Monday, August 31, 2009

Congratulations Heather....


The 2009 Ontario Friesian Horse Keuring (inspection) was held in Woodstock on August 21st & 22nd. This Keuring was believed to be the largest in North America. and was attended by judges, the majority of who come from Friesland (Fryslan) in the Netherlands to participate in the judging of this yearly event.

Two local horses from Bruce Township did exceptionally well. Dartagnan, a three month old Friesian colt and Miledy a 5 year old Friesian mare, both are owned and loved by Heather Cooper of Freedom Reins Stables. Dartagnan, in spite of his young age, and competing against older foals, was successful in achieving the reserve championship. Miledy was the only mare in her category of 4years old and older to achieve the coveted Ster (Star) status. Dartagnan won the hearts of many spectators with his independent and confident presence while performing his "victory" lap on his own.

Heather Cooper stated that "Both horses performed beyond my expectations. Breeding Friesian horses (on a very small scale indeed) has enriched my life in so many different ways. These gentle giants, with their quiet, gracious ways, inspire me like nothing else can. Friesians are different from other horses, they choose their owners as much as their owners choose them. If your Friesian falls in love with you, it will be a match made in heaven. If not, he will never reach his full potential."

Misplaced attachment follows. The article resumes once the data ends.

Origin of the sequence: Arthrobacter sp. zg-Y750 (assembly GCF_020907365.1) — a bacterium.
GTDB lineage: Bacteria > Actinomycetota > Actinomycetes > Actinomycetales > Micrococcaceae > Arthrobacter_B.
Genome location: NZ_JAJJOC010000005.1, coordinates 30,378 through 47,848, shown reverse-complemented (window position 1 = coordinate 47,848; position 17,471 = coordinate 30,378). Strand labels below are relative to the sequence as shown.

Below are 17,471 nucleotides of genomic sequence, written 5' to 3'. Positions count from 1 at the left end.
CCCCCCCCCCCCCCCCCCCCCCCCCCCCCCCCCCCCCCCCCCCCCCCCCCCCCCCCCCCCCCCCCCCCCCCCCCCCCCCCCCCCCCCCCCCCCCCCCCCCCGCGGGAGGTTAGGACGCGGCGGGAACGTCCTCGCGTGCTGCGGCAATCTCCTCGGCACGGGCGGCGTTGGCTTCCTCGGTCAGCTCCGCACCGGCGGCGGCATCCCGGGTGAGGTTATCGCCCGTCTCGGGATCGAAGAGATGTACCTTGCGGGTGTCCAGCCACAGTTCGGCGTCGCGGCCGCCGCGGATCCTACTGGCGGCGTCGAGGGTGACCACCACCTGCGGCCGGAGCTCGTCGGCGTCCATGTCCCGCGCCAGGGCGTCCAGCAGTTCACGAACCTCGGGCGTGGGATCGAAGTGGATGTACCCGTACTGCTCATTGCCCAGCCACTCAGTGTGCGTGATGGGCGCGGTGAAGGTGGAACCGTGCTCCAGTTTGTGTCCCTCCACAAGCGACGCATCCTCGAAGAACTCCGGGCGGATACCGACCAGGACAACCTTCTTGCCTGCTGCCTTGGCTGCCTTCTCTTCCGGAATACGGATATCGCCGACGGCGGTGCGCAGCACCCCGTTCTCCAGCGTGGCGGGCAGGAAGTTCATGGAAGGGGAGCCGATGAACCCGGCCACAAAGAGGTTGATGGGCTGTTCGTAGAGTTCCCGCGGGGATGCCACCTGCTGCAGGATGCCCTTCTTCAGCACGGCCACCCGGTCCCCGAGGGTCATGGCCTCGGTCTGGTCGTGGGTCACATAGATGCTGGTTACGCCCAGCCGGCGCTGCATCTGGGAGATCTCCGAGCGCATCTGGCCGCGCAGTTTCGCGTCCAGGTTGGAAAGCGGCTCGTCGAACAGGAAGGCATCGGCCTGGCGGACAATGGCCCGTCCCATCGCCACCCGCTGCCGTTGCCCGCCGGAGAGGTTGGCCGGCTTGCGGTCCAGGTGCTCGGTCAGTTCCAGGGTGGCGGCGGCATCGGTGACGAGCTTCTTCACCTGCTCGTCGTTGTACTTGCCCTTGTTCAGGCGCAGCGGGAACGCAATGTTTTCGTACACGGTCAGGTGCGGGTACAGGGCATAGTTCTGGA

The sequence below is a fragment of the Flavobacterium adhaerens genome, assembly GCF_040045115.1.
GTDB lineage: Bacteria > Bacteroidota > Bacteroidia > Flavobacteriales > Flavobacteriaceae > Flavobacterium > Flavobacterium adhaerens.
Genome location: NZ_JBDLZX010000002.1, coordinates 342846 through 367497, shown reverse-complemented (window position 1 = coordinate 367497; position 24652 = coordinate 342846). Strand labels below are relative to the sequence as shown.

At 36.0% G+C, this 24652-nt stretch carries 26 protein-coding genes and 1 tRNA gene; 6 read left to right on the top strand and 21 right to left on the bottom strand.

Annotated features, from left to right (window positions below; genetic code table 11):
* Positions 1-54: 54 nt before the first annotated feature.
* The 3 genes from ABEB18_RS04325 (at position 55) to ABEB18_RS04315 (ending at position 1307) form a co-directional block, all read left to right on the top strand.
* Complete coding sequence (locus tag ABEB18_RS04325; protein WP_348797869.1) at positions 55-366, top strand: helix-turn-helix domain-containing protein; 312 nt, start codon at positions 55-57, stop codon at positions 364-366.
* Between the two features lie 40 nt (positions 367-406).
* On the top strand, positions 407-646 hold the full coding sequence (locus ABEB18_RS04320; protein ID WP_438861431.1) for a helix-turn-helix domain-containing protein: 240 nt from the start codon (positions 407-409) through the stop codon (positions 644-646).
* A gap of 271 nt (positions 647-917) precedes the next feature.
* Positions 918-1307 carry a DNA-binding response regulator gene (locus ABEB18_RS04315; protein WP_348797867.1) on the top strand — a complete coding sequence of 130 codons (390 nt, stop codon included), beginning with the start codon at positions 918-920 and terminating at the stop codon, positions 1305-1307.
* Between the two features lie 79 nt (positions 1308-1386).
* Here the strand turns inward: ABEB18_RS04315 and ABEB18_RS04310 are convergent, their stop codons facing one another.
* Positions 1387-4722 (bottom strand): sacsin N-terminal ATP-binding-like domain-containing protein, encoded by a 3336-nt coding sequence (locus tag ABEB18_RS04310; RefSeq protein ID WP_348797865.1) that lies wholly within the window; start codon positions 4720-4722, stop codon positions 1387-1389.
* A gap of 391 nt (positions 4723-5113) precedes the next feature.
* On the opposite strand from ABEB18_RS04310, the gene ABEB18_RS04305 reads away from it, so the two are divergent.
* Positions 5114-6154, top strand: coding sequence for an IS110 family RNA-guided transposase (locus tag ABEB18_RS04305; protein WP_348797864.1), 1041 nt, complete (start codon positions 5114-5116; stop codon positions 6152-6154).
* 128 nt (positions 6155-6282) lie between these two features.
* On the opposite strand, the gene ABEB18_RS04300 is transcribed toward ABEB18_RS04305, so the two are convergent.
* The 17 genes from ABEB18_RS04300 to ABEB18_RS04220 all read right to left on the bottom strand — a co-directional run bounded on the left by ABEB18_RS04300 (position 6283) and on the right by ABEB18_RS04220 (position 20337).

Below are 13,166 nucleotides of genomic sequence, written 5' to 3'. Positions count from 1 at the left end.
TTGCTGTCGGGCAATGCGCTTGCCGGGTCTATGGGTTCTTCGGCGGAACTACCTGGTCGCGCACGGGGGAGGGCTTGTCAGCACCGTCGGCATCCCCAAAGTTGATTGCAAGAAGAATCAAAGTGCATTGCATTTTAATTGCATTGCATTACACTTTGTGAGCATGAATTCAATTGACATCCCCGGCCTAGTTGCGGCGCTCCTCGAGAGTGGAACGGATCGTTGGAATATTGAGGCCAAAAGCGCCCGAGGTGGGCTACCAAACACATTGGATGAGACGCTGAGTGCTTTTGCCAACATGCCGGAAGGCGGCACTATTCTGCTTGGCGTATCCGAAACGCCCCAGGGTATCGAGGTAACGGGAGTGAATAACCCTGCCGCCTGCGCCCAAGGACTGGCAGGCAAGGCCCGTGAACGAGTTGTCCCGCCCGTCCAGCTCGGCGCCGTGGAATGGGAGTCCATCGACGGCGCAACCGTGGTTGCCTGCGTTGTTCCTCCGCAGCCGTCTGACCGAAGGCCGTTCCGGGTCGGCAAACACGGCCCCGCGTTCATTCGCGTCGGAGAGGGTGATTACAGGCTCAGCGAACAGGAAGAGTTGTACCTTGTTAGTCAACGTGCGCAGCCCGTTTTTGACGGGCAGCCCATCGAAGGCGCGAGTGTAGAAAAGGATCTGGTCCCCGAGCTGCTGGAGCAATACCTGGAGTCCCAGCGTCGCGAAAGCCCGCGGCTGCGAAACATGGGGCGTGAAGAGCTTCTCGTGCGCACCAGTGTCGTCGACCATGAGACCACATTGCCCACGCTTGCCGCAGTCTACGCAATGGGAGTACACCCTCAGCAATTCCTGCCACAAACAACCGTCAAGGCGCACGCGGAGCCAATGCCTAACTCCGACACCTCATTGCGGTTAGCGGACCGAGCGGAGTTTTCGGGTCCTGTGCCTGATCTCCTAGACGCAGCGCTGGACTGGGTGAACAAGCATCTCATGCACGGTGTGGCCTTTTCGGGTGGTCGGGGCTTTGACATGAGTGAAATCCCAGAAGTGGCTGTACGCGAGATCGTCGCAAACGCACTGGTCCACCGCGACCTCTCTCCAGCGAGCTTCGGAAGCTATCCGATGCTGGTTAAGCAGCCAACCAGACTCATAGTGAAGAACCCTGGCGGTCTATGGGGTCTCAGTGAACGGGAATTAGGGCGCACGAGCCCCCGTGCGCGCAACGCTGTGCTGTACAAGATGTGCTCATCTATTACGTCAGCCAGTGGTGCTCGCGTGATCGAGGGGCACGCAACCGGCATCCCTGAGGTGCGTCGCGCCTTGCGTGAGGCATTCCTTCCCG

Although Friesian beauty is legendary, it is more than skin-deep. The Friesian is considered a willing, honest, active and energetic horse that is also gentle and docile and is therefore suited extremely well to equine-assisted learning.

Is it the majestically arched neck, the dark friendly eye, or is it the long black mane and the long wavy tail that give this animal its aristocratic bearing? In all probability, it's not just one of these elements alone but the sum of the parts that evoke associations with the faraway past when loyalty and virtue were still chivalrous characteristics. Due to its flashy appearance, the Friesian has become popular in the film industry. The breed owes much of its current popularity to the appearance of the Friesian stallion Goliath in the 1985 film, Ladyhawke, which ignited a worldwide interest in these horses. Films such as Eragon, The Mask of Zorro, Alexander, The Chronicles of Narnia and 300 and have also featured Friesian horses

Heather Hubbard Cooper

Thanks Heather

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